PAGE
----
VVCD - 00086

ADD 53.51

Richard Wagner
Orchestral music from operas

Tchaikovsky Symphony Orchestra
Vladimir Fedoseyev

1 Overture to the opera Rienzi 13.12
2 Flight of the Valkiries from the opera Valkirie 4.01
3 Introduction and The death of Isolde from the opera Tristan and Isolde 16.01
4 Forest Murmers from the opera Siegfried 9.36
5 Funeral March from the opera Twilight of the Gods 7.33
6 Prelude to Act 3 to the opera Lohengrin 3.26

Total time: 53.51

Recorded: 1973 (6); 1977 (4,5); 1983 (3); 1984 (1,2)

Cover: Maxim Vorobiov. The Oak broken by the lightning. 1842.


Richard Wagner made himself celebrated as a great opera composer and a reformer of the musical theater. However he did not leave behind many significant works in the genre of symphony, overture, or symphonic poem. The only exception is his Faust Overture (1840, second edition - 1855). Yet the scale of the orchestral episodes of his operas, the role of the orchestra that cements the leitmotif fabric of the music and the profoundness of the symphonic synthesizing make Wagner one of the greatest symphonists of the post-Beethoven period. The outstanding symphonic fragments of his operas represent a great independent value and continue to live on a concert stage.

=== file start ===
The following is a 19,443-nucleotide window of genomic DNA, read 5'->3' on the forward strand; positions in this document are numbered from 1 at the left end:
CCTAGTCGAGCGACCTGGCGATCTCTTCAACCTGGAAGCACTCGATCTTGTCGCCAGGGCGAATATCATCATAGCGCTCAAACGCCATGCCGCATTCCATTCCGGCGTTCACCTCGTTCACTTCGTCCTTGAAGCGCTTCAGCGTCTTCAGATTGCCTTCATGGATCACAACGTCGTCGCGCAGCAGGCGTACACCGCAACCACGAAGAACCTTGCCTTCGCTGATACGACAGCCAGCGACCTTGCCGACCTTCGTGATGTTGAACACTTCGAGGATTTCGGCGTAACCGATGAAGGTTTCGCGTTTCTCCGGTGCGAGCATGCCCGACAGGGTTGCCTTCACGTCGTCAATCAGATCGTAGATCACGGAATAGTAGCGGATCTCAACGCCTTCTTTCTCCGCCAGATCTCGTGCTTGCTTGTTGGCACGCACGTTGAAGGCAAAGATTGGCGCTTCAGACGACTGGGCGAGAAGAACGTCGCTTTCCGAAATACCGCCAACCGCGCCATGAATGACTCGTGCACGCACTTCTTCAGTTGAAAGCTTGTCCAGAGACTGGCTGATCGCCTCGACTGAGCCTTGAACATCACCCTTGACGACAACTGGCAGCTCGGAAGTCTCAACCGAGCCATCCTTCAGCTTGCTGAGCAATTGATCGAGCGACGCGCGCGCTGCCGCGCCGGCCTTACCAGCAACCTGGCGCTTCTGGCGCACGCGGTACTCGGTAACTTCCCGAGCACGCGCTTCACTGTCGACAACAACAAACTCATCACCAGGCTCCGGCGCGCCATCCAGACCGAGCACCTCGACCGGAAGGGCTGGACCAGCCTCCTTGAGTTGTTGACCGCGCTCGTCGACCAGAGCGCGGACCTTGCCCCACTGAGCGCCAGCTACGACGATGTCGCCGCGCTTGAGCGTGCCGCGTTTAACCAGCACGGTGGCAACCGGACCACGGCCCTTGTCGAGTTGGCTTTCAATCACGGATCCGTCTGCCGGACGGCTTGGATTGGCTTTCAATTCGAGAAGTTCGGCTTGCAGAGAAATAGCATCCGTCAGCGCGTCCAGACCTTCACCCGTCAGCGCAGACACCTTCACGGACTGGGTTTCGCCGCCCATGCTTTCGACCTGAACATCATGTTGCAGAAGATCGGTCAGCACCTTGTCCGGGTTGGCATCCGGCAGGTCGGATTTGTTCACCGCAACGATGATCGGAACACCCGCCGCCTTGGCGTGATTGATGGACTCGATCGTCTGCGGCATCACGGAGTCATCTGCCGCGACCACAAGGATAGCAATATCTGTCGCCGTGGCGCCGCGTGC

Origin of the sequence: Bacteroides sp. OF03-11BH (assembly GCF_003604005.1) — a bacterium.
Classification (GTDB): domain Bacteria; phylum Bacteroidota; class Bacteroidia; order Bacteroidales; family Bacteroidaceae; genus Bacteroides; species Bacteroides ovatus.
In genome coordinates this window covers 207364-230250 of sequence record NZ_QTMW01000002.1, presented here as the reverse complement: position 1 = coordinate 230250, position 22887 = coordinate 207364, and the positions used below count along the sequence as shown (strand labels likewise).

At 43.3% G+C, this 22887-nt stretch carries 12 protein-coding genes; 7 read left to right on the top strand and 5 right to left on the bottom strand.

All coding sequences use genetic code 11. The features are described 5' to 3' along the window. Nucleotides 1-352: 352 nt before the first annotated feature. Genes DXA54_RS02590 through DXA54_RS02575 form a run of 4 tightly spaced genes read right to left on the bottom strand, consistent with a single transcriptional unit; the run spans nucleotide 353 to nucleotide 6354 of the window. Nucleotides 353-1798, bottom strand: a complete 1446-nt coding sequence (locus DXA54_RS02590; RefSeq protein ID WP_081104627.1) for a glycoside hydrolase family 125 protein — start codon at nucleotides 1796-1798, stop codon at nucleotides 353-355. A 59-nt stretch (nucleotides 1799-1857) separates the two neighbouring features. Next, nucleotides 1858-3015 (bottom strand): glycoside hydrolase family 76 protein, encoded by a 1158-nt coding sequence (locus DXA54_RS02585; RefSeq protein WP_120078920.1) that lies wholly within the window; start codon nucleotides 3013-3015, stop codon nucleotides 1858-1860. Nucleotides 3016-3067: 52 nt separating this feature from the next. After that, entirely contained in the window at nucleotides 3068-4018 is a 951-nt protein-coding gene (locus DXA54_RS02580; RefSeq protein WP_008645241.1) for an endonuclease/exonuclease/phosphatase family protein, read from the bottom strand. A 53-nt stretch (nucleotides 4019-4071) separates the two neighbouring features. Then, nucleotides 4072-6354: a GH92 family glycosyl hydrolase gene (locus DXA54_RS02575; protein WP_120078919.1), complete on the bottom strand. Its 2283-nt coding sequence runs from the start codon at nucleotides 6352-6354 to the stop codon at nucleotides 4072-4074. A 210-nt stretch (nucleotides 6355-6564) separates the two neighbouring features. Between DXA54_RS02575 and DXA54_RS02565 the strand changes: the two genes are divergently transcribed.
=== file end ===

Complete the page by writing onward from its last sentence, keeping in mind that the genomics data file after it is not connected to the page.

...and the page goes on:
Wagner began to compose his early opera Rienzi in Riga in 1838 and completed it in Paris in 1840. It's a five-act composition in the style of "big French opera" of Gasparo Spontini or Giacomo Meyerbeer. There is no a system of leitmotifs as such in the opera. Nevertheless some of the motifs reappear in most important episodes again and again. The Overture is based on the themes that in one way or another are connected with the protagonist of the opera. After a slow introduction a fast episode follows in the form of sonata. The choruses of the Romans in the finales of the first two acts of the opera express heroic spirit, resolution, and the readiness to perform an exploit. (It's the theme in the main part and one of the themes in the finale. Another theme in the finale of the second act for the first time in the opera sounds in a "two voice unison" of Adriano and Irene.) The theme of Rienzi's prayer dominates the prelude to the fifth act and becomes a secondary part of the sonata form (in the words of Boris Levic, a typically Wagnerian melody). It will later echo in his mature operas (for example, in overture to the Mastersingers of Nurenberg).